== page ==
Jaime Riveros

This name uses Spanish naming customs: the first or paternal family name is Riveros and the second or maternal family name is Valenzuela.
Jaime Riveros
Personal information
Full name Jaime Eduardo Riveros Valenzuela
Date of birth (1970-11-27) 27 November 1970
Place of birth Quinta de Tilcoco, Chile
Height 1.64 m (5 ft 5 in)
Playing position Playmaker
Club information
Current team
Deportes Santa Cruz (manager)
Youth career
Senior career*
Years Team Apps (Gls)
1992–1994 O'Higgins 46 (7)
1992Dep. Santa Cruz (loan) 24 (6)
1995–2000 Cobreloa 175 (74)
2001–2004 Santiago Wanderers 135 (44)
2005 Universidad de Chile 16 (2)
2005 Deportivo Cali 10 (1)
2006 Santiago Wanderers 15 (1)
2006–2007 Huachipato 52 (20)
2008–2009 Everton 71 (19)
2010 Unión Temuco 16 (4)
2010–2011 Palestino 45 (2)
National team
1997–2001 Chile 14 (4)
Teams managed
2014 Deportes Santa Cruz

* Senior club appearances and goals counted for the domestic league only and correct as of 9 March 2012.

‡ National team caps and goals correct as of 27 November 2011

Jaime Eduardo Riveros Valenzuela (Spanish pronunciation: [ˈjaime řiˈβeɾos], born 27 November 1970) is a former Chilean footballer.

Club career


He began his career in 1992 at Rancagua side O'Higgins, near Quinta de Tilcoco, town where Riveros born.[1] In his first full season was loaned to Deportes Santa Cruz on a season long deal.[2] After impressing at second-tier club, he returned to O'Higgins the next season and break into Manuel Pellegrini starting lineup in 1993.[3]

In 1995, he joined Cobreloa, where played the Copa CONMEBOL in his first season, having a well performance because played all four games of his team for the contest, and scored two goals in the two leg matches against Ciclista Lima,[4] first scoring his side's goal in the 1–4 away loss at Lima,[4] for then score during the 7–2 thrash at Calama.[4] However his team was eliminated by Rosario Central in the next key for a 5–1 aggregate loss.[4] During that season, Riveros and Cobreloa reached the Copa Chile final too, losing it on hands of Universidad Católica.[5]

At Loa River based-side, Riveros earned 175 and scored 74 times, being Cobreloa's playmaker for more than five years.

After their long spell with the Zorros del Desierto, in 2001, he moved to Santiago Wanderers, where helped the team to reach Primera División honour (league title)[6] under Jorge Garcés as coach[7] (who was manager of Riveros in Cobreloa during 1995), achieving of that form a title that Wanderers had failed to win since 1968.[8] However, the same season was named the league most valuable player.[9] In his last season at Valparaiso side, Riveros reached a record scoring 21 goals in 15 consecutive weeks during the 2004 Torneo Apertura.[1]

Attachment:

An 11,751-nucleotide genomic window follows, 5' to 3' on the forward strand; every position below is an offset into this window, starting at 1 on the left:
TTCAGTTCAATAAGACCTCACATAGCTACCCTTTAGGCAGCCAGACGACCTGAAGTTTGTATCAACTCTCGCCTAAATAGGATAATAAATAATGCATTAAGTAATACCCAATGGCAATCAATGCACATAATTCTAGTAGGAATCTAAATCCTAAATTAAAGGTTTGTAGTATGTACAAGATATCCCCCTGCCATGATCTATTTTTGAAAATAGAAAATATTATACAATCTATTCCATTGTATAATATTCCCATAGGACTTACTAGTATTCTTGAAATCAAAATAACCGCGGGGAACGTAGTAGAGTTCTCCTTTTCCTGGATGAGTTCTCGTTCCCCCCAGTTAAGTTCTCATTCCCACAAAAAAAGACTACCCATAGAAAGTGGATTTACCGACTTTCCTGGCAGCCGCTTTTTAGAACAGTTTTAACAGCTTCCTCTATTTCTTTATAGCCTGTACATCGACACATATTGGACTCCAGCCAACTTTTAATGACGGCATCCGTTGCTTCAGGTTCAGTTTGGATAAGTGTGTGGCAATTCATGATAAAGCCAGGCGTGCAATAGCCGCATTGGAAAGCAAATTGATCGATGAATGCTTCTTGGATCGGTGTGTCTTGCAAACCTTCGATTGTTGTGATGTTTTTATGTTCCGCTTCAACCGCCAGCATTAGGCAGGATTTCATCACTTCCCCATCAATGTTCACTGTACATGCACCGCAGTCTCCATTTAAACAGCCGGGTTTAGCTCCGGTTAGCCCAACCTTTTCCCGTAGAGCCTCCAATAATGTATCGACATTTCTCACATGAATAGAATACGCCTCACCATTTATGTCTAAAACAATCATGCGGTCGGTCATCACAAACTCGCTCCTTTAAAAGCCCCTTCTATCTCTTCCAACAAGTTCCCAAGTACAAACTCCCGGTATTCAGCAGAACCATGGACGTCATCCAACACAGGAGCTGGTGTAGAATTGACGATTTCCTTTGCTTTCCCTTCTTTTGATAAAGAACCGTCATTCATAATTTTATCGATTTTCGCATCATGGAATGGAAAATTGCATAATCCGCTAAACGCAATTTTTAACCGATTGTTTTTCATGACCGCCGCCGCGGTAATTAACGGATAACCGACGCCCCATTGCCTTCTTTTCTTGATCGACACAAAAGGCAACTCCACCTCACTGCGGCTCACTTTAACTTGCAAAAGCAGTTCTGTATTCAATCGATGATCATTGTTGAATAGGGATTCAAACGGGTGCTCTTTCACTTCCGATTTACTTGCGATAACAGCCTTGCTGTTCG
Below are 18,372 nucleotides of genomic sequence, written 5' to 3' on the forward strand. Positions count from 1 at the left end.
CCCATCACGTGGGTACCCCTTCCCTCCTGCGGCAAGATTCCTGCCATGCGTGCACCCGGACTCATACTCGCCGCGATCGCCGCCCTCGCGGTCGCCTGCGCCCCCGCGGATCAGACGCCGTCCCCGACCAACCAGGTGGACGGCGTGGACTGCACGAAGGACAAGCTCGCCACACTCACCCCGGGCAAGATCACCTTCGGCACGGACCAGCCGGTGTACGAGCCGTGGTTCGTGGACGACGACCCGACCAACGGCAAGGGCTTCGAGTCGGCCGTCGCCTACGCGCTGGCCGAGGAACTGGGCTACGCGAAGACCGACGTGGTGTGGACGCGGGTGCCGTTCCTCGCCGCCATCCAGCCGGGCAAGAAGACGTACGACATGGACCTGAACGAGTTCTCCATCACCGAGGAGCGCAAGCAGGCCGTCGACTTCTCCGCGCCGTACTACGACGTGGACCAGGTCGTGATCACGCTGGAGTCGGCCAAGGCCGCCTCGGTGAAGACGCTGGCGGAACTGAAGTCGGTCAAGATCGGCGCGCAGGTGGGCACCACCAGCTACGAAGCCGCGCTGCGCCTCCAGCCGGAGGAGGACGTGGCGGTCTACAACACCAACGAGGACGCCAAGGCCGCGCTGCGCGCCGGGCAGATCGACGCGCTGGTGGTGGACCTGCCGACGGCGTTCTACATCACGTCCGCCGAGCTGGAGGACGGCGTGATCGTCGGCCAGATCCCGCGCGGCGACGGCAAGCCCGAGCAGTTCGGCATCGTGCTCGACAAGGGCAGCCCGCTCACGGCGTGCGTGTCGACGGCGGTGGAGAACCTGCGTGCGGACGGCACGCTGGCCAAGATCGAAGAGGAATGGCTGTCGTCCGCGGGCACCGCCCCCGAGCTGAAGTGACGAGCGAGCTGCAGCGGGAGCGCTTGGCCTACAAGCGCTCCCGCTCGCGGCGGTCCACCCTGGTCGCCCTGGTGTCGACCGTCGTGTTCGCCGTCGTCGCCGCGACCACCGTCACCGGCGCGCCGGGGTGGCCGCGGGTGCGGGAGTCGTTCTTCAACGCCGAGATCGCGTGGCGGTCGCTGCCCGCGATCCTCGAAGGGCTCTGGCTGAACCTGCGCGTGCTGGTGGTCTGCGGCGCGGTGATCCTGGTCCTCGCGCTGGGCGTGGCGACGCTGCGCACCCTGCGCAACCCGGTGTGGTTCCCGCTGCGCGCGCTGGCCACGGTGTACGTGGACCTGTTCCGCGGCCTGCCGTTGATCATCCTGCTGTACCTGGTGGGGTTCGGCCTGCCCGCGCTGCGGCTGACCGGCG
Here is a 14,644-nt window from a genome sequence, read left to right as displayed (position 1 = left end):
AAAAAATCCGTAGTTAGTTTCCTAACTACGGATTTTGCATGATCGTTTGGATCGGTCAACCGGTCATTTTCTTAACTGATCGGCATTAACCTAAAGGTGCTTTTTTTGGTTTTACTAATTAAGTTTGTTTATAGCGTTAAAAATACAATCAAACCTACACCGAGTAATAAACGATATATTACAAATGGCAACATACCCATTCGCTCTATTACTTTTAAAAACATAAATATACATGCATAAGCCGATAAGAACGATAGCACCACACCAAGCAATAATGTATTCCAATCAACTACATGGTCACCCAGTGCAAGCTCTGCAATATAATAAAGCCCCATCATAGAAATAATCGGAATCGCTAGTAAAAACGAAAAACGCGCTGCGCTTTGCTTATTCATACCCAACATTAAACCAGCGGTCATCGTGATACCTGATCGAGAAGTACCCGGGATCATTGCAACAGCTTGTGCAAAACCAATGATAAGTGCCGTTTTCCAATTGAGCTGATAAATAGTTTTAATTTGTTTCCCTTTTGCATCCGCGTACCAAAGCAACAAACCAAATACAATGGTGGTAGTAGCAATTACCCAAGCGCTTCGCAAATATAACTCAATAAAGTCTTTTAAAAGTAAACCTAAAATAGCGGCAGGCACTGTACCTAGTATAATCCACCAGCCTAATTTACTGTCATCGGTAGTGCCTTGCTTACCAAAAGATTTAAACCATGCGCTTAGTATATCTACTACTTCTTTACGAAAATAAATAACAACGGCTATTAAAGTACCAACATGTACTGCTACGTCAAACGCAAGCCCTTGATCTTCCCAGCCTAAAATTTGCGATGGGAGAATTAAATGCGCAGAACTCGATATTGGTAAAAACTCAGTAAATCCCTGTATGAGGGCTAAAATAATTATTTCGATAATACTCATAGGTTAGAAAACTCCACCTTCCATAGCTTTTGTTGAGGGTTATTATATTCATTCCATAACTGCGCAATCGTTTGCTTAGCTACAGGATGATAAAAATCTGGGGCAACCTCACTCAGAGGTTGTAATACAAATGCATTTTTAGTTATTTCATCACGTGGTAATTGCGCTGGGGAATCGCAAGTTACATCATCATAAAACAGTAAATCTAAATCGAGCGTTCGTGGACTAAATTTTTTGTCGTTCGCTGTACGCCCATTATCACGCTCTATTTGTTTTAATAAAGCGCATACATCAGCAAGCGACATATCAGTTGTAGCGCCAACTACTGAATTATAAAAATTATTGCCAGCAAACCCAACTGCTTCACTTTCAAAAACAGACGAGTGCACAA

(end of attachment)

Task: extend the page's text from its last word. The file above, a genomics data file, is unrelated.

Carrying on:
In January 2005, Riveros joined Chilean powerhouse Universidad de Chile, where had a short spell, playing the Copa Libertadores and netting two goals in 16 league games. After a regular performance with Los Azules, on mid-year he moved to Colombian side Deportivo Cali, where won the Torneo Finalización.[1]

After be released by Cali team, in 2006, Riveros re–joined his former club Santiago Wanderers.[10] Then, on mid-year he moved to Huachipato managed by Arturo Salah,[11] who permanently used him as the starting lineup's playmaker. In December 2007, he failed to renew his contract and was released.


In 2008, he joined Everton and helped the team to win Torneo Apertura, being a key player during the campaign.


In November 2011 he played his last professional match with CD Palestino against Unión San Felipe.[12]

Managerial career

In 2014, Riveros became Deportes Santa Cruz coach.[3]

International career

He has played for seven different clubs and has been called up to the national team. He made his national team debut on 4 January 1997, against Armenia. He represented his country at the Copa América 1997 playing in two games.

He also played three games for Chile in 1998 FIFA World Cup qualification, and other three in the 2002 FIFA World Cup qualifying, where scored a free kick goal against Colombia in a 3–1 away loss.[13]



Santiago Wanderers
Deportivo Cali



  1. 1 2 3 4 "Las curiosidades que marcarán el retiro de Jaime Riveros". La Tercera. 27 November 2011. Retrieved 28 November 2011.
  2. "Jaime "La Liebre" Riveros vuelve al fútbol y debutará como DT en Unión Santa Cruz". Ferplei. 27 November 2011. Retrieved 28 November 2011.
  3. 1 2 "Jaime Riveros debuta como DT con la idea de emular el sello de su ex técnico Manuel Pellegrini". Emol. 8 March 2014.
  4. 1 2 3 4 "Copa Conmebol 1995". RSSSSF.com. 17 September 2014.
  5. "1995: La tercera Copa Chile de la UC". sangrecruzada.cl. 17 September 2014.
  6. "Jaime Riveros, ex campeón con Santiago Wanderers y Everton, le dice adiós al fútbol esta tarde". Soychile.cl. 27 November 2011.
  7. "Wanderers campeón". El Mercurio de Valparaíso. 17 September 2014.
  8. "Campañas: Santiago Wanderers, el último campeón de un torneo largo". Ferplei. 17 September 2014.
  9. "Jaime Riveros: "Siempre me cuidé para rendir"". Cnxradio.cl. 17 September 2014.
  10. "Jaime Riveros deberá esperar para reverdecer laureles en Wanderers". Cooperativa.cl. 4 February 2006. Retrieved 17 September 2014.
  11. "Jaime Riveros será el relevo de Millar en el mediocampo de Huachipato". Cooperativa.cl. 4 February 2006. Retrieved 17 September 2014.
  12. "Jaime Riveros se retiró del fútbol en triunfo de Palestino sobre U. San Felipe". cooperativa.cl. 27 November 2011. Retrieved 28 November 2011.
  13. "Colombia 3-1 Chile (Eliminatorias Corea–Japón 2002) - Narración William Vinasco". YouTube. Retrieved 16 September 2014.
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